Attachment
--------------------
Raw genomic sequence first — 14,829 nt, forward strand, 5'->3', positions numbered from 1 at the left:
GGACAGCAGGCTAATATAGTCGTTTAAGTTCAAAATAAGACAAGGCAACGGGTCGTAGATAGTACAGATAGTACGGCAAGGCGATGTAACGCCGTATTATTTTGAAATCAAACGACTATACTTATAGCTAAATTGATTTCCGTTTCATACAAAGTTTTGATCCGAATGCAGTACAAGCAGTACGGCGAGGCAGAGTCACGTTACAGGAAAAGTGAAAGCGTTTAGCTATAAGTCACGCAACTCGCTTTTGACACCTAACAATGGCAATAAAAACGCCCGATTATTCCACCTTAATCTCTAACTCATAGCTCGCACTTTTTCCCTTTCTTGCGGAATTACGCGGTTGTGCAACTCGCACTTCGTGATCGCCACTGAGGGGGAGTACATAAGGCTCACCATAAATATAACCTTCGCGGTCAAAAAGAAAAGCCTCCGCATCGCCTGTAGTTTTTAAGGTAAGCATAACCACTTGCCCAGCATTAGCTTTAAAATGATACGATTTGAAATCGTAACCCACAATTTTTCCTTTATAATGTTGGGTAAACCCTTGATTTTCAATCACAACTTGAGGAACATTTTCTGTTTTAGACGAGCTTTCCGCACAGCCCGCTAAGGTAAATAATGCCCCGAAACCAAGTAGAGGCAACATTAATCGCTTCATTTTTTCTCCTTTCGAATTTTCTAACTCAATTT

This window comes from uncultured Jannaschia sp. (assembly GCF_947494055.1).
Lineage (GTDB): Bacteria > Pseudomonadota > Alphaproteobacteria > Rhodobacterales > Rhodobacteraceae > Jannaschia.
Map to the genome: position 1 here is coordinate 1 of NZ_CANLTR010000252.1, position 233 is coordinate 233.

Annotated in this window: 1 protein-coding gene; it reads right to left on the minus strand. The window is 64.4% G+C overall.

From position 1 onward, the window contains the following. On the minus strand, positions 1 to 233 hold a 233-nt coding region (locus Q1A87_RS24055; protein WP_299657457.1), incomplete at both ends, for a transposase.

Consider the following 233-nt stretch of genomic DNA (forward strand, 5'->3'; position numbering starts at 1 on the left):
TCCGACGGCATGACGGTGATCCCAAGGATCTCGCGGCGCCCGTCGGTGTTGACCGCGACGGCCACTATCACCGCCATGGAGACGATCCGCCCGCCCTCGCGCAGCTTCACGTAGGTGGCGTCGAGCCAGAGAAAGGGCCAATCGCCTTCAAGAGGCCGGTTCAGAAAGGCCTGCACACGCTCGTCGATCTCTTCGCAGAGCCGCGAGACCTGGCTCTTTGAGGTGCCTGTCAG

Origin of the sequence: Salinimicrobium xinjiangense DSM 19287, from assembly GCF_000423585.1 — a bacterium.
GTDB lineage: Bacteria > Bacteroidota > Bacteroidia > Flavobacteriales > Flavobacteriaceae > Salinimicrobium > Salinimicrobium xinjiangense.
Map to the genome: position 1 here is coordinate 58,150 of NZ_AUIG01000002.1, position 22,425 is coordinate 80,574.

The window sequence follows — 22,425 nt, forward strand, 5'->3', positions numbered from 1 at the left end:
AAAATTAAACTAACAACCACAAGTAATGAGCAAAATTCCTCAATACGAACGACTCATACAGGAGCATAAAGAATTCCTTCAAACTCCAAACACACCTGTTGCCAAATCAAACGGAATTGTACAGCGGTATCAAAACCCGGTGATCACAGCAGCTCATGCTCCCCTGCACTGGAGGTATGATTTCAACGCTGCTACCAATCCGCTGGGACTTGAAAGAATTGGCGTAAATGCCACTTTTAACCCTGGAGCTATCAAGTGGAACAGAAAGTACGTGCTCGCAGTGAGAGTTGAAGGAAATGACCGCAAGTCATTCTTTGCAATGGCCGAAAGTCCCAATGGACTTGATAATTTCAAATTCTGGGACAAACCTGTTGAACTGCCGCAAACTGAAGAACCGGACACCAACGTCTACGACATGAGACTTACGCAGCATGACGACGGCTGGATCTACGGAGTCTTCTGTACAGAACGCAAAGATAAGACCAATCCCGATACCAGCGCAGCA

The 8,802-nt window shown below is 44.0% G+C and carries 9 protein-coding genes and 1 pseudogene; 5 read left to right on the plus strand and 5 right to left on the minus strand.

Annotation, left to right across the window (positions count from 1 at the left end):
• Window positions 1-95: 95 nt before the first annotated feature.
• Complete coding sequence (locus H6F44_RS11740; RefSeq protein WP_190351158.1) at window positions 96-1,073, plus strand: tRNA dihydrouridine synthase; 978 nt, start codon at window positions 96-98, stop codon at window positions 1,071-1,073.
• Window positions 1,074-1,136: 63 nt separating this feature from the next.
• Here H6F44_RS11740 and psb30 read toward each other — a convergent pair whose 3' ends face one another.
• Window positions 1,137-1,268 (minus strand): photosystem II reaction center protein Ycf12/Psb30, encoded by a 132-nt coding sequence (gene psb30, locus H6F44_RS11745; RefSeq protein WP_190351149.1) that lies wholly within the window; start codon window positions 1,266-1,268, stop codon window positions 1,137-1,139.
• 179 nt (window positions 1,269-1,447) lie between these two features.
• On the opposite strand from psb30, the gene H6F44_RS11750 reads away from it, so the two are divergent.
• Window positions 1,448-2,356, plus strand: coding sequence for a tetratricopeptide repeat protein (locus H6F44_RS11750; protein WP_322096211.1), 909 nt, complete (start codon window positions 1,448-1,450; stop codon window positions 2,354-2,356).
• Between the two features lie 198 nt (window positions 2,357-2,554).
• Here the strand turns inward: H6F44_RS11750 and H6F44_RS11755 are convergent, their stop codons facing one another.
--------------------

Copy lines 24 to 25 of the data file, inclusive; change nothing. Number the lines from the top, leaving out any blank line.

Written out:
• Window positions 1,448-2,356, plus strand: coding sequence for a tetratricopeptide repeat protein (locus H6F44_RS11750; protein WP_322096211.1), 909 nt, complete (start codon window positions 1,448-1,450; stop codon window positions 2,354-2,356).
• Between the two features lie 198 nt (window positions 2,357-2,554).